The mum of a teenager who drowned swimming in a quarry has delivered an emotional presentation to college students on the horror of losing her son.
Beckie Ramsay has visited Doncaster College to talk to youngsters aged 16 – 25 about her son Dylan who died in 2011 at a quarry in Whittle-le-Woods, in Chorley, Lancashire, aged just 13.
Dylan was swimming in a quarry and had been in the water about twenty minutes before getting into difficulties. He was pulled from the water and given CPR but was unable to be resuscitated.
Ever since, Beckie has worked tirelessly to promote water safety and has launched a campaign in his memory ‘Doing it for Dylan’.
Doing it for Dylan was set up to get water safety messages to children, students and adults to raise the awareness around the dangers of swimming in open water.
South Yorkshire Fire & Rescue (SYFR) is now planning to take water safety into schools this summer to teach youngsters about the unseen dangers in water.
Beckie said: “I want children to realise just because the sun is hot outside, the water isn’t. Open water is stronger, deeper, colder and more dangerous than you think. It’s not worth the risk to your life and putting your family through the pain that I have been through.”
SYFR Community Safety Officer Gary Willoughby said; “We regularly receive 999 calls in the summer about people getting into difficulty in water. It can be tempting to cool off in the summer months, but stick to a swimming pool. Hundreds of people drown each year in the UK and places like rivers, lakes or flooded quarries are completely unsuitable for swimming as they hide a number of hidden dangers. Remember NO lifeguard means NO swimming”.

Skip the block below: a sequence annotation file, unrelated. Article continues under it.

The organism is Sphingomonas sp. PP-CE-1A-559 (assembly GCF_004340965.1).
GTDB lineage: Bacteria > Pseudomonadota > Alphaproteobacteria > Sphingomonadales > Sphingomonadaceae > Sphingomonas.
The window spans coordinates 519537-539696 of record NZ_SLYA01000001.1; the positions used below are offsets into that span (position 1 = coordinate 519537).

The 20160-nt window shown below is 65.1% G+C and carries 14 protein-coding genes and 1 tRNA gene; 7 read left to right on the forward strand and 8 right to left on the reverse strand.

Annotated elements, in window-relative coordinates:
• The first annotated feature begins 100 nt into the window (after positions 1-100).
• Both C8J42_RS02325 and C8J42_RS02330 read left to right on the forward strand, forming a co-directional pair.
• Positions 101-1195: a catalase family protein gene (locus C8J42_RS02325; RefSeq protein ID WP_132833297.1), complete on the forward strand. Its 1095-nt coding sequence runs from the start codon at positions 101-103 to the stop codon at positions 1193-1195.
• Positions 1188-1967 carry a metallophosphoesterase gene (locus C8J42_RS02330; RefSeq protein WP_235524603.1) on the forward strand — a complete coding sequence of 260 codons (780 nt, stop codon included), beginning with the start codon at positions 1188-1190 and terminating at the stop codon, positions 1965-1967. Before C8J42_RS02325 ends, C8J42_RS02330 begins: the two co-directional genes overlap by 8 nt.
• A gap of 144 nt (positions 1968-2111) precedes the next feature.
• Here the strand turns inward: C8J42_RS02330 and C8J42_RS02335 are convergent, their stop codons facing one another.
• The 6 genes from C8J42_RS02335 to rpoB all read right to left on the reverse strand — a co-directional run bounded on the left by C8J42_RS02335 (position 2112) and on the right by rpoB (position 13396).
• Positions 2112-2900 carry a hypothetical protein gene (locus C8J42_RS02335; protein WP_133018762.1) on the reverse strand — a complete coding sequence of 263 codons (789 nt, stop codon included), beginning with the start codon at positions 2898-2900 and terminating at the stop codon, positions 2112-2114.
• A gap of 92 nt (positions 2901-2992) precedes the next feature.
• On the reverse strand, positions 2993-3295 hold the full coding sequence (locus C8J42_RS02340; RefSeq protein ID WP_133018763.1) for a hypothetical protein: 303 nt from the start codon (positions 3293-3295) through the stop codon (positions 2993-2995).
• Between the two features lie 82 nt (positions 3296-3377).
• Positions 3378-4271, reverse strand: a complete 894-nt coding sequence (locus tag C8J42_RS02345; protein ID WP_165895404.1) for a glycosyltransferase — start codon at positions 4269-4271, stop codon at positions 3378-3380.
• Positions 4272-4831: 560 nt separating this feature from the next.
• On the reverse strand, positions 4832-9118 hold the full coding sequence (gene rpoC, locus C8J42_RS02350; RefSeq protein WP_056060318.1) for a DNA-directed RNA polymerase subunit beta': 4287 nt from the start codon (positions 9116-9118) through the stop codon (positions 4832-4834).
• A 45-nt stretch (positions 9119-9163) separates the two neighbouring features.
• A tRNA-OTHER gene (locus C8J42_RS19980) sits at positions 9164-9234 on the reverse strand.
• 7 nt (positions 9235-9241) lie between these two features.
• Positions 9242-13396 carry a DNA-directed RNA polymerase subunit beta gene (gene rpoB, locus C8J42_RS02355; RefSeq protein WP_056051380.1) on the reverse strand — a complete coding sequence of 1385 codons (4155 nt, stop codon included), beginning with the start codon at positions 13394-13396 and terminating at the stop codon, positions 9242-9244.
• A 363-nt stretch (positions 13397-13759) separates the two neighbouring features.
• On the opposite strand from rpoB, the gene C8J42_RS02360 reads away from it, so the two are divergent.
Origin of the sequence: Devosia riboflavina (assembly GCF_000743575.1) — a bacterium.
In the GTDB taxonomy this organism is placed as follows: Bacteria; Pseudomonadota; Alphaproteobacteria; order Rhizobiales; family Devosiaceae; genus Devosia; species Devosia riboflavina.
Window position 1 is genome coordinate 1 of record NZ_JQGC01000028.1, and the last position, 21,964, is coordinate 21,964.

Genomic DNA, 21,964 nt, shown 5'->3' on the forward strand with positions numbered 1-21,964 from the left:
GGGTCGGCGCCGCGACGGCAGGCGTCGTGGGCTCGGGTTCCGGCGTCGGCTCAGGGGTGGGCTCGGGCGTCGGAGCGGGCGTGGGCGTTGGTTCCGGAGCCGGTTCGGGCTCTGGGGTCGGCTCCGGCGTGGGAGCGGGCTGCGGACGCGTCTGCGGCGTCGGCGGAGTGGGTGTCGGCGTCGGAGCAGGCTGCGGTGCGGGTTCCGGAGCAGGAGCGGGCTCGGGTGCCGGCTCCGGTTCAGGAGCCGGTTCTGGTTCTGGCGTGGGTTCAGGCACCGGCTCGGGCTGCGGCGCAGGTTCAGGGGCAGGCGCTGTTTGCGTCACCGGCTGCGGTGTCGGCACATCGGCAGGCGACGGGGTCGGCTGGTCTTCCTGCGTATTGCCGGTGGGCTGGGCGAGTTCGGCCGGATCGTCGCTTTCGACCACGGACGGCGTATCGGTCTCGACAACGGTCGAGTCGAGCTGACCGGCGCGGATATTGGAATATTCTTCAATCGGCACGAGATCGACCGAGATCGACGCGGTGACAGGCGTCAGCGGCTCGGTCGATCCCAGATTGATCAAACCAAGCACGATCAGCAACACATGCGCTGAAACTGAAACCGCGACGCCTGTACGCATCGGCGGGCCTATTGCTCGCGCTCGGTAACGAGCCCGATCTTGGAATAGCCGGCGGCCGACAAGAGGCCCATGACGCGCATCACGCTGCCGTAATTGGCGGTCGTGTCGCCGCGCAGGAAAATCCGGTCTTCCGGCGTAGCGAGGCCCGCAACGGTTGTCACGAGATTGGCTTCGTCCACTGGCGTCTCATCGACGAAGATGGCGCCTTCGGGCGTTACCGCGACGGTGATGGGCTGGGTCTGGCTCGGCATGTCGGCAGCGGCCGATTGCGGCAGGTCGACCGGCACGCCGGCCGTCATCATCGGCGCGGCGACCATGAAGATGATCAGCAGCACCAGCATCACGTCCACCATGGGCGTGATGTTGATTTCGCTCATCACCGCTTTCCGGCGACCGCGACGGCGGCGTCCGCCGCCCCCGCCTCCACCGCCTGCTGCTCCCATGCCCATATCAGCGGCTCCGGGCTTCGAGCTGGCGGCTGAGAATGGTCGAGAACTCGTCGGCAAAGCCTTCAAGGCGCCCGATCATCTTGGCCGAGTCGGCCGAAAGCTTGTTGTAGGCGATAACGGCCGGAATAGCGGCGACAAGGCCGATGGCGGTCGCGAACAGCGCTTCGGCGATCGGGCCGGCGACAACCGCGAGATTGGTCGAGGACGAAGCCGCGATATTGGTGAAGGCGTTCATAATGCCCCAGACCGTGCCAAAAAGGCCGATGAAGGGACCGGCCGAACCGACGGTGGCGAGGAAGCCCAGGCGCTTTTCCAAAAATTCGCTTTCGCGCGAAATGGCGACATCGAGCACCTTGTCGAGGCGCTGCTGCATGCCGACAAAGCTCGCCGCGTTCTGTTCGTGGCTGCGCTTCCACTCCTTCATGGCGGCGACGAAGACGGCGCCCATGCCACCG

Over 400 people die in the water every year in the UK, and firefighters are urging people to follow some basic rules to stay safe.
The dangers of open water are:
• The water can be much deeper than you expect
• Rivers, lakes, canals and reservoirs are much colder than you think
• Open water can carry water borne diseases, like Weils disease
• Cold water dramatically affects your ability to swim
• There may be hidden currents, which can pull you under the water
• You don’t know what lies beneath, like pieces of rubbish or reeds which can trap or injure you